Celebrating Australia’s strength of diversity


Immigration Minister Scott Morrison speaks about the value of migrants. Photo: Luisa Cools

While the rest of Brisbane has been preoccupied with preparations for the G20 Leaders’ Summit, ethnic and Indigenous business communities held their 26th Ethnic Business Awards on Sunday night.

The event is the longest-running business awards in Australia and has been attended by every Prime Minister and Governor-General since their creation.

The stories of the finalists and winners is the highlight of the event.

Each person was born overseas, migrated to Australia and has overcome trials to reach success.

This year, the jury received more than 600 nominations, and the nominees represented more than 50 different nationalities.

The winners of this year’s awards were Amanda Healy of Maxx Engineering, Jacqueline Arias of Republica Coffee and Ivan Filipovic I&D Construction, representing the Indigenous, Colombian and Croatian communities.

A migrant himself, founder and chair of the Ethnic Business Awards Joseph Assaf said it was important to hear the inspirational stories of others.

More than 200 people attended the awards which were held at the Hilton Hotel. Image: Luisa Cools

“We feel adequate in our lives for doing something because these people have done extraordinary things with their lives,” Mr Assaf said.

Mr Assaf said his motivation to start in awards was to make a change from all the negative stories in the media about migrants and showcase what they had achieved and what they had given to society.

“The best thing is to showcase the success of migrants and let the stories speak for themselves to people,” he said.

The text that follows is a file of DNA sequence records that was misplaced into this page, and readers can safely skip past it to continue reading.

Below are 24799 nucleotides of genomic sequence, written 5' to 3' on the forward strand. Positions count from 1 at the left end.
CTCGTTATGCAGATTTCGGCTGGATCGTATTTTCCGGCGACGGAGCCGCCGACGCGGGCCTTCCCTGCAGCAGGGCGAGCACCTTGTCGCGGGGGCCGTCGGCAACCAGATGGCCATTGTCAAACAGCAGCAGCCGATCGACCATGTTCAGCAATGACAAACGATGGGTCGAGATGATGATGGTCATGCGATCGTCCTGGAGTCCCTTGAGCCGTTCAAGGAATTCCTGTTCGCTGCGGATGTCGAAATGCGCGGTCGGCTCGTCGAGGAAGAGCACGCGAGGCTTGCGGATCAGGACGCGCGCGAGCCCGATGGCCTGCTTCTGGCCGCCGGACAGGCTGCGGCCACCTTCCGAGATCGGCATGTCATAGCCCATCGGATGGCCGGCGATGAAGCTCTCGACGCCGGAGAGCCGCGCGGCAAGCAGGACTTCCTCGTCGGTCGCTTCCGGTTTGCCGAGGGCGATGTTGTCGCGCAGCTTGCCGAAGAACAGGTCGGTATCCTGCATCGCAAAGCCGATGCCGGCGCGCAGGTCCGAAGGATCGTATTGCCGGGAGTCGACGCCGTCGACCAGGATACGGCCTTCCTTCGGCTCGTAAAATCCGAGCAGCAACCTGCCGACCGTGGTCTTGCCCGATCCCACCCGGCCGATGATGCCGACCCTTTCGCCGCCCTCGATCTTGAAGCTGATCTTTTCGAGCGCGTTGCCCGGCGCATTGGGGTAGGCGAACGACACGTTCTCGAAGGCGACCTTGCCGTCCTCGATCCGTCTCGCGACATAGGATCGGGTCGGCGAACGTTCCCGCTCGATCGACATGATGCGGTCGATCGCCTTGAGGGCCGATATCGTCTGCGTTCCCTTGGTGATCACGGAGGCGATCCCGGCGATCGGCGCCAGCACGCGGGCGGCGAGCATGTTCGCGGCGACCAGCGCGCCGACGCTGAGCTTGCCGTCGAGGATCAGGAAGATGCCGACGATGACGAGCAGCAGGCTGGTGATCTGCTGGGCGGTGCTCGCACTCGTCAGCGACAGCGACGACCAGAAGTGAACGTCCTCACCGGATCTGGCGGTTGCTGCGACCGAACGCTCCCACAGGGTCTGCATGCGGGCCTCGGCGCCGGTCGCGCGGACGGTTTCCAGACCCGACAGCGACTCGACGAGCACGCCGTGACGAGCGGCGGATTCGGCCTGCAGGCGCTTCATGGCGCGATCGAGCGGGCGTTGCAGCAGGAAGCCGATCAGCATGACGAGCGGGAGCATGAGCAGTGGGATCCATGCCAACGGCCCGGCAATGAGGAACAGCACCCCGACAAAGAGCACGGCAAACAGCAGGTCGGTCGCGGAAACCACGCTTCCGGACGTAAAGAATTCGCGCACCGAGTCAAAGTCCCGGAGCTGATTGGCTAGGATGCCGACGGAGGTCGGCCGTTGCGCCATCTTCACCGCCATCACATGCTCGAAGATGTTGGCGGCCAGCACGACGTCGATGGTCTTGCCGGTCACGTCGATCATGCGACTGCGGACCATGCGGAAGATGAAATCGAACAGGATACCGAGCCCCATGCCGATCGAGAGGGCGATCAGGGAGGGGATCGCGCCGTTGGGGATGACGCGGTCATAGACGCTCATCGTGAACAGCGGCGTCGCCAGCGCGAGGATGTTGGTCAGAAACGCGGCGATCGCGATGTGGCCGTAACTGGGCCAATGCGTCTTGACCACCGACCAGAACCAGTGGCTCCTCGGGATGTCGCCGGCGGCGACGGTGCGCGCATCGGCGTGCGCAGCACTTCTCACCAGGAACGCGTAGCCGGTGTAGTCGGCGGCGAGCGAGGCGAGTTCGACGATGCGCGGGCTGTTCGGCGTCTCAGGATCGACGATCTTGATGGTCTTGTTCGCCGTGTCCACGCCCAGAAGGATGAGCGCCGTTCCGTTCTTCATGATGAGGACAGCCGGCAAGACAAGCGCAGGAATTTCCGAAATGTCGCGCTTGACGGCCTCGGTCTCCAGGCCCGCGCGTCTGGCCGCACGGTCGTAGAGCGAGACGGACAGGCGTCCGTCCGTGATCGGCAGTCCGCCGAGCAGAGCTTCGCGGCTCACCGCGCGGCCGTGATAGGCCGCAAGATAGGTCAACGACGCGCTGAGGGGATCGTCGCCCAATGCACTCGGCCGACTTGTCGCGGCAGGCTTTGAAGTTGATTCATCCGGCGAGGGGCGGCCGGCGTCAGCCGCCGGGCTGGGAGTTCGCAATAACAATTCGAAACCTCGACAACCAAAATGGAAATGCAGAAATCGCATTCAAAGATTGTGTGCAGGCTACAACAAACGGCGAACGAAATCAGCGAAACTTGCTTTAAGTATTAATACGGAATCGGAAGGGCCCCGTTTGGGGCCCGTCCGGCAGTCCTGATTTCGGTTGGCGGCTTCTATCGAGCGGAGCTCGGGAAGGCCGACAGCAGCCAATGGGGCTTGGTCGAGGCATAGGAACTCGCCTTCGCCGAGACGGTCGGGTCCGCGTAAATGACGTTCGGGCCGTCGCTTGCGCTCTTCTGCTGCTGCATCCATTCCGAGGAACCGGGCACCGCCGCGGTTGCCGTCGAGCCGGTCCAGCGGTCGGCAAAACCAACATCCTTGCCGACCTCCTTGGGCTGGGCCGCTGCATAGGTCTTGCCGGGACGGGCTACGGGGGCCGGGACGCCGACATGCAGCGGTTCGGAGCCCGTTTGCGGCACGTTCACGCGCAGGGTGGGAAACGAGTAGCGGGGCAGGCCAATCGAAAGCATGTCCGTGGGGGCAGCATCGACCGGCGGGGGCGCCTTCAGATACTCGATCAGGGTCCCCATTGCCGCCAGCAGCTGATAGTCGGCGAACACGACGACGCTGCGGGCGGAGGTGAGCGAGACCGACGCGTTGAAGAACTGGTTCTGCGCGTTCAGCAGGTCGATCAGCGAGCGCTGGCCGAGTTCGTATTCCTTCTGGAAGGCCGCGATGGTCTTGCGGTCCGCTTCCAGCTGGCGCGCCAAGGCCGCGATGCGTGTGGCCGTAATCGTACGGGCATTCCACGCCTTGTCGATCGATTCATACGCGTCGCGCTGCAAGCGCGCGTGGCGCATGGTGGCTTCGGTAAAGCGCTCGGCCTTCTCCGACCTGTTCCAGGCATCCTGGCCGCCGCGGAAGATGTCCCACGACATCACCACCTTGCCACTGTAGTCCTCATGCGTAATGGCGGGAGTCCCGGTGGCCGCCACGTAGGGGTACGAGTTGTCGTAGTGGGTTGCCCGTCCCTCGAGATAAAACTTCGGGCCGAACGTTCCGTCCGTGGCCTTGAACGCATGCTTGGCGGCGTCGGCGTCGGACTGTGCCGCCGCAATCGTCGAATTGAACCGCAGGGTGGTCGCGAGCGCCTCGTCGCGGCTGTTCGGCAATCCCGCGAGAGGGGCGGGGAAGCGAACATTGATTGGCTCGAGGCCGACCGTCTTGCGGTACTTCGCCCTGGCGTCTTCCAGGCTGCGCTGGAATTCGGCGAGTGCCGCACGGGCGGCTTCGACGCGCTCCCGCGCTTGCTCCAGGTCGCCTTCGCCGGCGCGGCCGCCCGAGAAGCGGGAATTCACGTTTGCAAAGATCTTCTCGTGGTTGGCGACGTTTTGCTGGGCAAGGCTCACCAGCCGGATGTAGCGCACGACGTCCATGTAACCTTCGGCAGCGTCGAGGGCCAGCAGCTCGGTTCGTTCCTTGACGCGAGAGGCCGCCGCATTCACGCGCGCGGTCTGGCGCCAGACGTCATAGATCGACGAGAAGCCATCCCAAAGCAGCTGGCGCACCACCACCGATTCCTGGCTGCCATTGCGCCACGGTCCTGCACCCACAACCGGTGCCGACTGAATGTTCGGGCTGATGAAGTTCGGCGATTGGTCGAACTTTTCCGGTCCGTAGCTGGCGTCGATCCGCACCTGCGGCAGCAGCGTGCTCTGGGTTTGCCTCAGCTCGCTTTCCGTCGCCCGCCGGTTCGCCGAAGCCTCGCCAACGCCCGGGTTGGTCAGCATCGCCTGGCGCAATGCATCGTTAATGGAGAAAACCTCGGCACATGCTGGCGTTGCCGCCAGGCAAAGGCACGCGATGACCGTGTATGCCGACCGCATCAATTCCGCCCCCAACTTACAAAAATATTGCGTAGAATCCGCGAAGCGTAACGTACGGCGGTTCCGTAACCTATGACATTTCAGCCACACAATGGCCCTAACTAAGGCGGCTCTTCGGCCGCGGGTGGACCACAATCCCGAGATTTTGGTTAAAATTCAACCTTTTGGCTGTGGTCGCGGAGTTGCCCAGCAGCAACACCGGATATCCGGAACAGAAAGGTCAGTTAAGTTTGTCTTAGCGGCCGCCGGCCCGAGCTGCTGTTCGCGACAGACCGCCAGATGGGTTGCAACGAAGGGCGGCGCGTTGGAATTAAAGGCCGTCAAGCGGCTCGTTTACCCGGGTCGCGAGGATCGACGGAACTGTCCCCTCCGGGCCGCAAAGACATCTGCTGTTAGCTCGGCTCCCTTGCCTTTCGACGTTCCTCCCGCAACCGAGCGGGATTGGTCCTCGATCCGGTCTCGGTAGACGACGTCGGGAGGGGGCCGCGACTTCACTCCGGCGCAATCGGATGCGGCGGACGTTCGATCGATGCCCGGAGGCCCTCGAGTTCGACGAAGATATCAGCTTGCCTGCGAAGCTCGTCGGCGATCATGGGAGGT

Mr Assaf is also a member of the Civil Society C20 Steering Committee who produced a communique for the leaders of the G20 and topics they should discuss.

“I have tried to have migration as one of the issues for the leaders,” Mr Assaf said.

“I did not succeed…but I thought I will raise it in my own way by having the Awards in Brisbane.”

Mr Assaf said he believed it was important to engage all areas of the community and the youth as well.

Queensland university student Shamira Hobbler said it was “truly inspirational” to be a part of this celebration of success.

“As a young indigenous student, it was a proud moment to see indigenous business owners being recognised for their hardworking and contributions,” Ms Hobbler said.

“It is a celebration of our multicultural society in Australia and a success of those who contribute to it,” she said.

The recording of the awards is being televised worldwide and will be watched by people in more than 30 countries.

The first showing of the awards will take place on SBS in Australia at 4pm today.

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